skip to main content
OSTI.GOV title logo U.S. Department of Energy
Office of Scientific and Technical Information

Title: Transcriptomic and proteomic insights into innate immunity and adaptations to a symbiotic lifestyle in the gutless marine worm Olavius algarvensis

Abstract

The gutless marine worm Olavius algarvensis has a completely reduced digestive and excretory system, and lives in an obligate nutritional symbiosis with bacterial symbionts. While considerable knowledge has been gained of the symbionts, the host has remained largely unstudied. We generated transcriptomes and proteomes of O. algarvensis to better understand how this annelid worm gains nutrition from its symbionts, how it adapted physiologically to a symbiotic lifestyle, and how its innate immune system recognizes and responds to its symbiotic microbiota. Key adaptations to the symbiosis include (i) the expression of gut-specific digestive enzymes despite the absence of a gut, most likely for the digestion of symbionts in the host's epidermal cells; (ii) a modified hemoglobin that may bind hydrogen sulfide produced by two of the worm’s symbionts; and (iii) the expression of a very abundant protein for oxygen storage, hemerythrin, that could provide oxygen to the symbionts and the host under anoxic conditions. In addition, we identified a large repertoire of proteins involved in interactions between the worm's innate immune system and its symbiotic microbiota, such as peptidoglycan recognition proteins, lectins, fibrinogen-related proteins, Toll and scavenger receptors, and antimicrobial proteins.We also show how this worm, over the course of evolutionarymore » time, has modified widely-used proteins and changed their expression patterns in adaptation to its symbiotic lifestyle and describe expressed components of the innate immune system in a marine oligochaete. These results provide further support for the recent realization that animals have evolved within the context of their associations with microbes and that their adaptive responses to symbiotic microbiota have led to biological innovations.« less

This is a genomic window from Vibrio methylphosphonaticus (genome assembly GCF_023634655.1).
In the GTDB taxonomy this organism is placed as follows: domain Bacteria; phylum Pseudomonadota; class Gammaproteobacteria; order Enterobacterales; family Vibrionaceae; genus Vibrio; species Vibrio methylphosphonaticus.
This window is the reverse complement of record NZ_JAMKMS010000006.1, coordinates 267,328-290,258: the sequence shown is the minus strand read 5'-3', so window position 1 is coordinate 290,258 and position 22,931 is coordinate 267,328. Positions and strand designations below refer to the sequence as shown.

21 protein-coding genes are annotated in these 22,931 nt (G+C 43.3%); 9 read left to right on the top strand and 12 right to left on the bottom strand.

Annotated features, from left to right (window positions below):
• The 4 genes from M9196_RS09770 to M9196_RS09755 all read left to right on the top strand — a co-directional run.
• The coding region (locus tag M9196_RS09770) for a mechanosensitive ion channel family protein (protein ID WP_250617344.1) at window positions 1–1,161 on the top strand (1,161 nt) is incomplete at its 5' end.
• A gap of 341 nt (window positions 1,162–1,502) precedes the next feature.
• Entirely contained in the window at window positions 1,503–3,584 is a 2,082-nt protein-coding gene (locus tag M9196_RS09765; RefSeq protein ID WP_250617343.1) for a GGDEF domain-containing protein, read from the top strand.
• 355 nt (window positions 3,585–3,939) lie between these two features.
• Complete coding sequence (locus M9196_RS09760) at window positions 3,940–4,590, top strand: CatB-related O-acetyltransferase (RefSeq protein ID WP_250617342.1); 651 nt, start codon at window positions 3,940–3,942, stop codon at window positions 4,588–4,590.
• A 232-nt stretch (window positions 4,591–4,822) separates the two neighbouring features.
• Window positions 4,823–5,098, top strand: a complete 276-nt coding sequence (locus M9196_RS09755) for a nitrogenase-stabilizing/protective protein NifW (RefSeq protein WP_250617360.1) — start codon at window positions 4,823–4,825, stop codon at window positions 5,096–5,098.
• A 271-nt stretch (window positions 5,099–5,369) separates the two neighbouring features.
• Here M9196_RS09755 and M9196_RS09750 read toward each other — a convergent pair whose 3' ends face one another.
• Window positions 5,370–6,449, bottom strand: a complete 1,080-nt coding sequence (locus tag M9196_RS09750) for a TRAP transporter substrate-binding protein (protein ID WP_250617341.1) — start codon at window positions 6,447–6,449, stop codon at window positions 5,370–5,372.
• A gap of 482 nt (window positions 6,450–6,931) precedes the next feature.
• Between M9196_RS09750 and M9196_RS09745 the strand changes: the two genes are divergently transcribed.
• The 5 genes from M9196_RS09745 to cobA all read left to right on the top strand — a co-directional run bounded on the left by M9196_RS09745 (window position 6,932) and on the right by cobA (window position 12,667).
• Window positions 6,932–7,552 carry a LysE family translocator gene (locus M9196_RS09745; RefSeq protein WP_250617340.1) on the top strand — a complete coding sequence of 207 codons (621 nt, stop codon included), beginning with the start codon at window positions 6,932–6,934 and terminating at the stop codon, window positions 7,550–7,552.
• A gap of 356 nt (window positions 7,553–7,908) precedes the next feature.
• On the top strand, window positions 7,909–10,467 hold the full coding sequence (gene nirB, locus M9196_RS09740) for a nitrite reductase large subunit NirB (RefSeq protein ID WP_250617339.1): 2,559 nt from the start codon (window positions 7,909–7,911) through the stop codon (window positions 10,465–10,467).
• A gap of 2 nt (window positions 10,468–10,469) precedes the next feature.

Authors:
ORCiD logo [1];  [2];  [3];  [1];  [4];  [4];  [4];  [4];  [1]
  1. Max Planck Inst. for Marine Microbiology, Bremen (Germany). Symbiosis Dept.
  2. Max Planck Inst. for Marine Microbiology, Bremen (Germany). Symbiosis Dept.; Univ. of Calgary, AB (Canada). Energy Bioenergineering and Geomicrobiology